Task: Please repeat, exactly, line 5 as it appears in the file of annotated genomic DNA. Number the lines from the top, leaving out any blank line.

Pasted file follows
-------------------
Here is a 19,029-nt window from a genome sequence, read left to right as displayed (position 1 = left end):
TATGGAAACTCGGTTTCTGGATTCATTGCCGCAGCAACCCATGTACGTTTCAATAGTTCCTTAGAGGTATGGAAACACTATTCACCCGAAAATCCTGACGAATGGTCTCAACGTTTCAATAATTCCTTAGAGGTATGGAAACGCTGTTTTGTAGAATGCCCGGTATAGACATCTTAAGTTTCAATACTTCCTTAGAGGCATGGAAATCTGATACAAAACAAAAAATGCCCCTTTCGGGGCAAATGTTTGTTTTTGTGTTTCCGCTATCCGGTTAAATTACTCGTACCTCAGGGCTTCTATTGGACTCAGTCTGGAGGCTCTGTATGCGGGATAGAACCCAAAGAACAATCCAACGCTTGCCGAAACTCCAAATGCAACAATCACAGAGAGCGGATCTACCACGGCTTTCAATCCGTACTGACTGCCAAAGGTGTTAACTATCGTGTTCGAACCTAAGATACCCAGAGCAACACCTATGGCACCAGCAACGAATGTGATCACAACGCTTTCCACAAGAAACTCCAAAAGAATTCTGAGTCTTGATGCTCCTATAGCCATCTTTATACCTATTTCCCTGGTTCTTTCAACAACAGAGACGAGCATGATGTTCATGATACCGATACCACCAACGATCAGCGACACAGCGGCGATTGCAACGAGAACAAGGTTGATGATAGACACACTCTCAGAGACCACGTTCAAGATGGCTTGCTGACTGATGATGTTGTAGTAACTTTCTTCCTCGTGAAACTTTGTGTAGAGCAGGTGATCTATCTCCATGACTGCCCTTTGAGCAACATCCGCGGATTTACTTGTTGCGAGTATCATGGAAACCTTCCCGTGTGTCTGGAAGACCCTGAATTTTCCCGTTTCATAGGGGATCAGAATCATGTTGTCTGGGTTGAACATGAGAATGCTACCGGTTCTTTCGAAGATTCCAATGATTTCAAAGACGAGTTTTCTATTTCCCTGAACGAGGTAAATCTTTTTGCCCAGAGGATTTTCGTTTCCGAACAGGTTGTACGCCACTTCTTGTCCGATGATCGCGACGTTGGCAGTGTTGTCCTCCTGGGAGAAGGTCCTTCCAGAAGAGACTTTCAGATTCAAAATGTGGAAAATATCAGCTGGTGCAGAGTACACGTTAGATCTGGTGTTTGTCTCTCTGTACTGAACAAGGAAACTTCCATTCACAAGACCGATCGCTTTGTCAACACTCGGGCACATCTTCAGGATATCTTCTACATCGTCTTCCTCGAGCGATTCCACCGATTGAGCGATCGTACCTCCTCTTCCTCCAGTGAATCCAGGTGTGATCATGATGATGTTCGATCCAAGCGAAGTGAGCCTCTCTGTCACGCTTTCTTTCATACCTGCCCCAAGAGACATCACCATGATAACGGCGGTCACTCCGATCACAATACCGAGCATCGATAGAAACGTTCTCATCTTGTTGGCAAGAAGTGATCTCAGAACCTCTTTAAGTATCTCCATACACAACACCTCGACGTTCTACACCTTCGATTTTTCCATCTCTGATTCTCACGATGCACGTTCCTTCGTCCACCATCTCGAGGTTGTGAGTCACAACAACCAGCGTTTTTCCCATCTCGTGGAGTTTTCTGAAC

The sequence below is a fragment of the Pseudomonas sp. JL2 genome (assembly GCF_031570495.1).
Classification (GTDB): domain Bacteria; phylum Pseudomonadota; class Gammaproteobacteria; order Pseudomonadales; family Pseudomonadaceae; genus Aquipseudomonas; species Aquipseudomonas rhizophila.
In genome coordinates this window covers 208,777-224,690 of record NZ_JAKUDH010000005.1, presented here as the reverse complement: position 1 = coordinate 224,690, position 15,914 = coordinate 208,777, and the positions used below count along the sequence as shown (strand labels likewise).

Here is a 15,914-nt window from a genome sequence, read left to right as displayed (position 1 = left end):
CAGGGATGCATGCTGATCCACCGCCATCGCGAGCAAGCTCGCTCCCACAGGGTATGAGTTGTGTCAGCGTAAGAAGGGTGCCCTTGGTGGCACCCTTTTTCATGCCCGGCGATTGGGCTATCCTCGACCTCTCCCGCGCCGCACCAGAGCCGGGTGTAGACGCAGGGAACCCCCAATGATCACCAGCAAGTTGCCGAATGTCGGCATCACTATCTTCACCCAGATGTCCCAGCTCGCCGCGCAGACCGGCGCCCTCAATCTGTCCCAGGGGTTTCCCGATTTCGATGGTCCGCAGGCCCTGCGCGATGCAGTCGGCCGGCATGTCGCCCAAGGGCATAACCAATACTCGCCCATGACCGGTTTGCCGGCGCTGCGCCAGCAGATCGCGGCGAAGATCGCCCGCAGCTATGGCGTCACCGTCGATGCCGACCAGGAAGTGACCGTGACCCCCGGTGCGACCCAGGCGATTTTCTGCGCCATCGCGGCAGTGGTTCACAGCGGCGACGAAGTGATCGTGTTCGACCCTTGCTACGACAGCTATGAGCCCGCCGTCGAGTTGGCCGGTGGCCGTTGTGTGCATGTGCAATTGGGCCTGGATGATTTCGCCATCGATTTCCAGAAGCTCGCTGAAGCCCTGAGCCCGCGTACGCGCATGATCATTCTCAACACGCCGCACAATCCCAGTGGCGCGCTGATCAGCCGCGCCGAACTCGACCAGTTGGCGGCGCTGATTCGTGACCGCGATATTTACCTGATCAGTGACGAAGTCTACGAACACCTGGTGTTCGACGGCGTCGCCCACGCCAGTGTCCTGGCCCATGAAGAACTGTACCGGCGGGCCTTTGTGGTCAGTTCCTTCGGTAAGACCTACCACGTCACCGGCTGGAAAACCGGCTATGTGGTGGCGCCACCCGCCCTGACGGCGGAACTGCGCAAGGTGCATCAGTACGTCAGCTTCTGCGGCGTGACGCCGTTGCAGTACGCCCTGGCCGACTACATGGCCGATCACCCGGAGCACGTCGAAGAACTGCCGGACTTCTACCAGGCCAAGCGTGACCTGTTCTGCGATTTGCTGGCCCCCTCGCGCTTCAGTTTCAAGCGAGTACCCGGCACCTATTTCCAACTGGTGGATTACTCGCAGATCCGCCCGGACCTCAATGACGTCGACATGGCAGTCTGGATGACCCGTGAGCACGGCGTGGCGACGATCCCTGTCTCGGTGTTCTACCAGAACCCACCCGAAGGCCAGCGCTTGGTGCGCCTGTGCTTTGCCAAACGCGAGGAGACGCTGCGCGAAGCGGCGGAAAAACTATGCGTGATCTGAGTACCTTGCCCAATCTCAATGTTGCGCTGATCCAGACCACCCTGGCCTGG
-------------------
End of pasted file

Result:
In genome coordinates this window covers 208,777-224,690 of record NZ_JAKUDH010000005.1, presented here as the reverse complement: position 1 = coordinate 224,690, position 15,914 = coordinate 208,777, and the positions used below count along the sequence as shown (strand labels likewise).